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Gilda Radner: It's Always Something (2002)

A biography about famous comedienne Gilda Radner, the woman who made the leap to success on Saturday Night Live (1975).



(book), (teleplay)


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Cast overview, first billed only:
Tom Rooney ...
Herman Radner
Mrs. Elizabeth Clementine 'Dibby' Gillies
Dixie Seatle ...
Joanna Bull
Lisa Messinger ...


The story of comedienne Gilda Radner, based on her autobiography. Covered are her years as part of the original cast of Saturday Night Live (1975), her marriage to actor/director Gene Wilder and her battle with ovarian cancer, to which she succumbed in 1989. Written by frankfob2@yahoo.com

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Life gave her a million reasons to laugh... and one reason to cry.






Release Date:

29 April 2002 (USA)  »

Also Known As:

It's Always Something: The Gilda Radner Story  »

Filming Locations:

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Sound Mix:


Aspect Ratio:

1.33 : 1
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1 February 2003 | by (Los Angeles) – See all my reviews

I'm not quite sure why they decided to take the story of a very funny and joyful comic actress and suck all the joy out of her life and story. According to this adaptation of her autobiography, Gilda was a self-destructive person with low self-esteem who never had a happy moment. In fact, she had a lot of them, which she created herself. Her romance with Gene Wilder is presented as the only bright spot in her personal life, and even that is permeated with sadness. It's as if the producers decided that since she died of cancer, her whole life had to be a premonition of it. This makes for a screenplay that has basically one level. If they had allowed the story of her life to have happy moments along with the sad ones, the ending would have been a lot more poignant. You have to have light to contrast with the dark, but here it is all the same level, strangely gloomy.

We learn nothing of the other main characters, other than that Murray can be a jerk (is this a surprise?). In one overdone scene in particular, Gilda is persistently asking him about spending Christmas together (just before they are to go on to do a...yes, you guessed it...Christmas sketch, with Murray playing Jacob and Gilda playing Mary). Murray says something along the lines of "Will you please just BACK OFF???", then turns to one of the shows producers and huffs "I swear, this is the last time..."(the last time, what? Like he has a choice in whom to appear with on the show?). Then they go on like the pros that they are, to entertain their audience, despite their personal pain. This is called juxtaposition, you see, contrasting what's going on in front of the camera with what is behind, so you get a heightened sense of irony; did you get it? The scene is just as ham-fisted as I described it. The rest of the movie is as cliched and superficial as this moment, and the lead's very good performance is wasted. We keep waiting to learn a little more about the other cast members (the actor playing Garrett Morris is almost used as a prop) and we never do. I'm not quite sure why they had to produce such a dreadful script. A lot of effort went into the casting; it's almost as if they thought that was enough. Unfortunately, it's not, and the movie is painful to sit through. Gilda (and the actress who played her) deserved better.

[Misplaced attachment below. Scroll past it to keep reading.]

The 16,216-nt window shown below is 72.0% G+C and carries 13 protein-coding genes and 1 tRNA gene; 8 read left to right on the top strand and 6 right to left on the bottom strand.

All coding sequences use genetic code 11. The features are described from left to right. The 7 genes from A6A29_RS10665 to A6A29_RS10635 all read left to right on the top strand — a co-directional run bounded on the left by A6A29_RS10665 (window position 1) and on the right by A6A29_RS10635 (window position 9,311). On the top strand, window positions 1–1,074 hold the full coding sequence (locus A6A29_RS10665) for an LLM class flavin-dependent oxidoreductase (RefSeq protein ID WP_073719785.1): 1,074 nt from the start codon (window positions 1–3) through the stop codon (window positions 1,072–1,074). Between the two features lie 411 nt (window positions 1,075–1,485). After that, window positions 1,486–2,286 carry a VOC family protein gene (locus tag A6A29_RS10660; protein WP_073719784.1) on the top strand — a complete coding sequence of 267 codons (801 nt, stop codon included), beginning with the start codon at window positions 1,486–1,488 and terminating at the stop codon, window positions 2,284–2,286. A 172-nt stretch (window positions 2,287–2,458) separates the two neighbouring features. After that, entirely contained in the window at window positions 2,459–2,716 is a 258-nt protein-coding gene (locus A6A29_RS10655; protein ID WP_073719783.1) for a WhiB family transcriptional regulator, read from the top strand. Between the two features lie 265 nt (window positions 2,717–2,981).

Three stars.

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